UNYOC Professional Development Blog Post – Michelle Zafron

(The following is a blog post from Michelle Zafron, MLS, one of the 2019 winners of the UNYOC Professional Development Award).

UNYOC, thank you for awarding me the UNYOC/MLA Professional Development Scholarship! This May, I attended the 2019 Annual Meeting of the Medical Library Association in Chicago, Illinois. It was a busy but very productive meeting for me. As a member of the National Program Committee for MLA 2020, there was a lot of work to do planning the next conference! I also volunteered at the Resume Review Clinic helping medical librarians with their resumés and cover letters. This is always something I really look forward to and this year was no exception. I love giving back to our profession and this is a rewarding way to do it.

I took in quite a lot of programming, but some of the highlights included a session that had a strong evidence-based practice focus. One presentation was “#BLESS: Starting a systematic review service from the ground up.” Librarians at UCLA designed an intake form that helps them streamline requests for systematic reviews (SR). As I have served as both a consultant and an active team member on SRs, I was really interested in their approach, which established policies. I was also inspired by their intake form, which includes a user agreement that librarians will be authors on any publications resulting from the projects.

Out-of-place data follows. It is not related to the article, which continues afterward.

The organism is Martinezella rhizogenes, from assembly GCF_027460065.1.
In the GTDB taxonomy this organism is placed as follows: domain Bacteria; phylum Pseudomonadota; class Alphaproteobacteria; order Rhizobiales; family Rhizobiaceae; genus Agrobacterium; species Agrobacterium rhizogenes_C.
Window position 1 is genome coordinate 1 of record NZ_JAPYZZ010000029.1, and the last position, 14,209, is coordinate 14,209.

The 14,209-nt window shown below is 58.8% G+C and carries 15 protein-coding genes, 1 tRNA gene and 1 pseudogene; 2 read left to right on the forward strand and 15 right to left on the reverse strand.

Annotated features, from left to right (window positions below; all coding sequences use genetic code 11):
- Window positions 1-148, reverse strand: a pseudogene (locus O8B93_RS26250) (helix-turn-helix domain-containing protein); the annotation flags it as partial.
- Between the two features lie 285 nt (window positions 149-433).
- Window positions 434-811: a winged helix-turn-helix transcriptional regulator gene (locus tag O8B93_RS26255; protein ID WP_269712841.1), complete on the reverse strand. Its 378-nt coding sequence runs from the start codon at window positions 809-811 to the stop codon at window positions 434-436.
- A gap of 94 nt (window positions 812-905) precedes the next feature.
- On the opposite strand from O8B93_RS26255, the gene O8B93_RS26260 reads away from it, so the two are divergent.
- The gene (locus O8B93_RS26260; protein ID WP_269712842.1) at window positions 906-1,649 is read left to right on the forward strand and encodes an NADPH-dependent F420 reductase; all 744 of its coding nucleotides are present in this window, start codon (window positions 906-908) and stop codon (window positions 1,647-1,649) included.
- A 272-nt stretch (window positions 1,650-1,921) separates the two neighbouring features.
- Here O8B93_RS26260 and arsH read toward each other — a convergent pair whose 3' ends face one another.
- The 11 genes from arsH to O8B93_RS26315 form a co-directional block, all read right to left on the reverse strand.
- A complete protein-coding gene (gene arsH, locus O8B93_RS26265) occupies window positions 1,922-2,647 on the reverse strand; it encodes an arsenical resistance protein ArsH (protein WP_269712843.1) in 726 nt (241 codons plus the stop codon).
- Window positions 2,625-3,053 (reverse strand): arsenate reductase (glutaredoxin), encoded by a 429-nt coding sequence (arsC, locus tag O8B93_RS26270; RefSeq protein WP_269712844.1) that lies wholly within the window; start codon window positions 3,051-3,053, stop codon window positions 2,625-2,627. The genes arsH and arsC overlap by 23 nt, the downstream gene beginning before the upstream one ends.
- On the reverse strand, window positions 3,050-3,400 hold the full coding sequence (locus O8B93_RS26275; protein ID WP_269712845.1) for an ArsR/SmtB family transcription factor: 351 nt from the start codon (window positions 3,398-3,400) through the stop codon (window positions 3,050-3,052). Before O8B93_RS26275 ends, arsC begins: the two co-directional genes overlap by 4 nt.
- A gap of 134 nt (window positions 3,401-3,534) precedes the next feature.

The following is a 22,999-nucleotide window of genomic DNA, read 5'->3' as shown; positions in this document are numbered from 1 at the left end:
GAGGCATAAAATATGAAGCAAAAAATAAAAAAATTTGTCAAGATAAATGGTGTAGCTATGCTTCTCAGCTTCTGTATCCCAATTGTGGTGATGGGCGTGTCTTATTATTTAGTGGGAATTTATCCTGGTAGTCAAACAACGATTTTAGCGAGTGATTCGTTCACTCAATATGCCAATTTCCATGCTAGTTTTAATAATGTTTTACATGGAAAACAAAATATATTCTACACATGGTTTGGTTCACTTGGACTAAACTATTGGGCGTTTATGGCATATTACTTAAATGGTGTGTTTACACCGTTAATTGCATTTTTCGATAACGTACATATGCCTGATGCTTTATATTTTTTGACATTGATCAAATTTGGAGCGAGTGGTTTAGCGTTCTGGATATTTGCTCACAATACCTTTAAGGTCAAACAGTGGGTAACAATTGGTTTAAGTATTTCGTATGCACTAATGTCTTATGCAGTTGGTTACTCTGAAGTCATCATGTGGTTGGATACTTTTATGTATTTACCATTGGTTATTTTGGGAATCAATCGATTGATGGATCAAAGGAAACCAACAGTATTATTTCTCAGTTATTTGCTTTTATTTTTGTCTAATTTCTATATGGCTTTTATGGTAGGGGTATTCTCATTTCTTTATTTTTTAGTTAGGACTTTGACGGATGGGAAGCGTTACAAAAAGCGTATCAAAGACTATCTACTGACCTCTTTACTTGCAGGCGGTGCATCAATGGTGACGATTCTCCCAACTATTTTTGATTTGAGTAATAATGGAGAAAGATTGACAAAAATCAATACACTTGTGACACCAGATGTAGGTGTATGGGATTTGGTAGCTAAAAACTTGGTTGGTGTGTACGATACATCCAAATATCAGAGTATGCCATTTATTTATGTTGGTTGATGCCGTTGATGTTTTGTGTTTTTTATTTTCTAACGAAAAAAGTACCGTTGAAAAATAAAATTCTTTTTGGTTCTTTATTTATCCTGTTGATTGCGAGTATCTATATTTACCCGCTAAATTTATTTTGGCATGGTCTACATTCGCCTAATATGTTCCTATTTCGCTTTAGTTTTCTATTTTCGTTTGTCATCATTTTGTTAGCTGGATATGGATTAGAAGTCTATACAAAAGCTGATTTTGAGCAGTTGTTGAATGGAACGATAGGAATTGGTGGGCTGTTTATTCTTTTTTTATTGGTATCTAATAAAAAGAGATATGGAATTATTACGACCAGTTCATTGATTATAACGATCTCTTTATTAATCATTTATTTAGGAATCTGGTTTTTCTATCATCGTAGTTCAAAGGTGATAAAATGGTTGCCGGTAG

Another talk, which was very relevant to me, was “Designing a brand new evidence-based research course to first semester physical therapy graduate students” as the speaker’s experience mirrors my own with one of my constituent groups. Using some of the ideas that came up during the talk and also afterwards in an informal discussion with the presenter and some other librarians who also work with this population, I was able to strengthen my teaching in a similar physical therapy course this fall.

Perhaps the most impactful part of the meeting, though, was the plenary that Nadya Okamuto gave on “period poverty.” This impacts women and girls all over the globe. Her organization, which she co-founded as a high school student, aims to help provide access to menstrual hygiene products, to educate, and to influence policy makers. I was so impressed with the breadth and depth of the organization. I work with public health practitioners so this really resonated with me. It was a truly inspirational talk.

Again, thank you UNYOC for this award.